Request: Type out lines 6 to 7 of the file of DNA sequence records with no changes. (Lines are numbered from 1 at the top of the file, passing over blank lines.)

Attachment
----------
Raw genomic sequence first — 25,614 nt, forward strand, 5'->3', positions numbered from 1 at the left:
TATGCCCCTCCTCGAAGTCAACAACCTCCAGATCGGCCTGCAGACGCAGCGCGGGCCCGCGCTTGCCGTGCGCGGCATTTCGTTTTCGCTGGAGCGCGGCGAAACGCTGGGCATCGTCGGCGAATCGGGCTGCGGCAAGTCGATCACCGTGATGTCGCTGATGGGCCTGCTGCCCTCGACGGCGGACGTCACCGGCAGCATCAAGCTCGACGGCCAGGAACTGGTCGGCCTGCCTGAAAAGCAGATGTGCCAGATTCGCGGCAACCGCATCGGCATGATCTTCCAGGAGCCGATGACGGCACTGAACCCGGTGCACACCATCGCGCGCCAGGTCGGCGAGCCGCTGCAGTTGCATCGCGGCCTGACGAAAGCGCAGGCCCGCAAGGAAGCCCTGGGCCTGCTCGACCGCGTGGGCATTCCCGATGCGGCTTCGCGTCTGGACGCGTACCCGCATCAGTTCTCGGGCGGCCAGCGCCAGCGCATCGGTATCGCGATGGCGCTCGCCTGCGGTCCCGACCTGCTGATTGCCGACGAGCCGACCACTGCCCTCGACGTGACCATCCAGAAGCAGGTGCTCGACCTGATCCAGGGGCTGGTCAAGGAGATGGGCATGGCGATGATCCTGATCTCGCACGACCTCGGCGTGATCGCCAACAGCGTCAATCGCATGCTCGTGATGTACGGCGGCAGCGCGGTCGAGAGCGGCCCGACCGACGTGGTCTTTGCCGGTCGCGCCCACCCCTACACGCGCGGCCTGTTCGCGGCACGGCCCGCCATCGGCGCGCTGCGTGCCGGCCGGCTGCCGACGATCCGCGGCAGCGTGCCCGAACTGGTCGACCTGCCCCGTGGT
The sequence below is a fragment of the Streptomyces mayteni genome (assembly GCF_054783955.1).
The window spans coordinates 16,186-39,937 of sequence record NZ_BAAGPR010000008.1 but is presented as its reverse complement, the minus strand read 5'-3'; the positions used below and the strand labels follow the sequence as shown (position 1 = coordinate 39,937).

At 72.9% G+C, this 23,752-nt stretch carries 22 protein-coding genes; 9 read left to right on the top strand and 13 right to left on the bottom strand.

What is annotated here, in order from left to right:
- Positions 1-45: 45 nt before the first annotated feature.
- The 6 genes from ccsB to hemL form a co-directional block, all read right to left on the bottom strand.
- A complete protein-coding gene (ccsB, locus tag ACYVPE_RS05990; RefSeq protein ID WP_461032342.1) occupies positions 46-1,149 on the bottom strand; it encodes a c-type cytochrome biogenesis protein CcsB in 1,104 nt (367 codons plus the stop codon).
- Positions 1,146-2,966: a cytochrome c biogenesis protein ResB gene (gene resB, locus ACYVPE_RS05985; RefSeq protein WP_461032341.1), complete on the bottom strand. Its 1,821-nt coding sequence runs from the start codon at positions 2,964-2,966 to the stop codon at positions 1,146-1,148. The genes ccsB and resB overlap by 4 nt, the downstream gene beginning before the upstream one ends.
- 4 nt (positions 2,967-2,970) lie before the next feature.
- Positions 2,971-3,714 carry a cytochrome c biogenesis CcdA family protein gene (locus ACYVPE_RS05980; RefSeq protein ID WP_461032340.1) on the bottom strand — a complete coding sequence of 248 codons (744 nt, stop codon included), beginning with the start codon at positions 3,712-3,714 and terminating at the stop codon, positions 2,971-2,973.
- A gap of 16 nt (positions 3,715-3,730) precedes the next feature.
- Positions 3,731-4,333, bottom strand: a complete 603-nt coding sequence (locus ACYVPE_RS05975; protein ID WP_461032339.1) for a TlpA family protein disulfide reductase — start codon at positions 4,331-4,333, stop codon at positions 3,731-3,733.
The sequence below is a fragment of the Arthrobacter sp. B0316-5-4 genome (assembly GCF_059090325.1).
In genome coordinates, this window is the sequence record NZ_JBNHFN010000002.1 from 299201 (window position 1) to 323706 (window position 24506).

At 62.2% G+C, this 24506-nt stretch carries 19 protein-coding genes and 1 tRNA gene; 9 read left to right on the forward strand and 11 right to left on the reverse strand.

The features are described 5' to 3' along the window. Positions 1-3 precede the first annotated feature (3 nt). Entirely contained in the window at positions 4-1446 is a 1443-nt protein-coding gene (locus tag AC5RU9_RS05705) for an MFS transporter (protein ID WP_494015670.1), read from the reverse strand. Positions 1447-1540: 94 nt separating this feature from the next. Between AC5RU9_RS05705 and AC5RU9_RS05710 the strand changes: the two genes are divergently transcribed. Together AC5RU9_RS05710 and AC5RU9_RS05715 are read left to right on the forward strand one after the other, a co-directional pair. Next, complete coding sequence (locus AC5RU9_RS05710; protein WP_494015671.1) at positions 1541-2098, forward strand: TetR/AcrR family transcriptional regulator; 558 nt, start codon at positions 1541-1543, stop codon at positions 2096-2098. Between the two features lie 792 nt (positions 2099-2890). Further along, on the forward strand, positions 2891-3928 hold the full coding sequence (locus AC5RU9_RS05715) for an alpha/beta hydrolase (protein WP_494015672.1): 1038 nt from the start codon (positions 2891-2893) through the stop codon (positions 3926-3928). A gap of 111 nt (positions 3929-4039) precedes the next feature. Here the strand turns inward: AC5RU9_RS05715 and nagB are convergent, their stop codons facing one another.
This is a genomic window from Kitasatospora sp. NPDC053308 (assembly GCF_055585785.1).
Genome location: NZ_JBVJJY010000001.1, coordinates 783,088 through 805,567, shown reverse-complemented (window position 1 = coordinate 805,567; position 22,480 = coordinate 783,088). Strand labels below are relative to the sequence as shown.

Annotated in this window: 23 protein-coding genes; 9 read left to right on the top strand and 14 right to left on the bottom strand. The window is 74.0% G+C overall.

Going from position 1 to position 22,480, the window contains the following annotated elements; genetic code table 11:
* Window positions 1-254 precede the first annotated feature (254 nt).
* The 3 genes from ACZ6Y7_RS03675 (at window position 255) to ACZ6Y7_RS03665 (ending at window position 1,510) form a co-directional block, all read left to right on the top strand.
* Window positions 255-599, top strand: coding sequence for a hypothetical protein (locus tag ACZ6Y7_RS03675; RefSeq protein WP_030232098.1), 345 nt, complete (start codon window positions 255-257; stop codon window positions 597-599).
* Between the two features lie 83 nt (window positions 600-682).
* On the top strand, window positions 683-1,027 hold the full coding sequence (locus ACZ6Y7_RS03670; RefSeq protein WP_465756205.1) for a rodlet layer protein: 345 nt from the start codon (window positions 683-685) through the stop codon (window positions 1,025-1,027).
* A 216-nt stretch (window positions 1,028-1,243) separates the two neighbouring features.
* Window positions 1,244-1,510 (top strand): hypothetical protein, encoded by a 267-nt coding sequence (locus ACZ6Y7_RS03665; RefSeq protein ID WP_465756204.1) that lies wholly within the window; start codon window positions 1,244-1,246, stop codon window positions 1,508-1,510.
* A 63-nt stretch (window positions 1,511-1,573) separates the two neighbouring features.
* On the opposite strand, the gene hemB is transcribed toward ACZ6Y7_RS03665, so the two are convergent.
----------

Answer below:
What is annotated here, in order from left to right:
- Positions 1-45: 45 nt before the first annotated feature.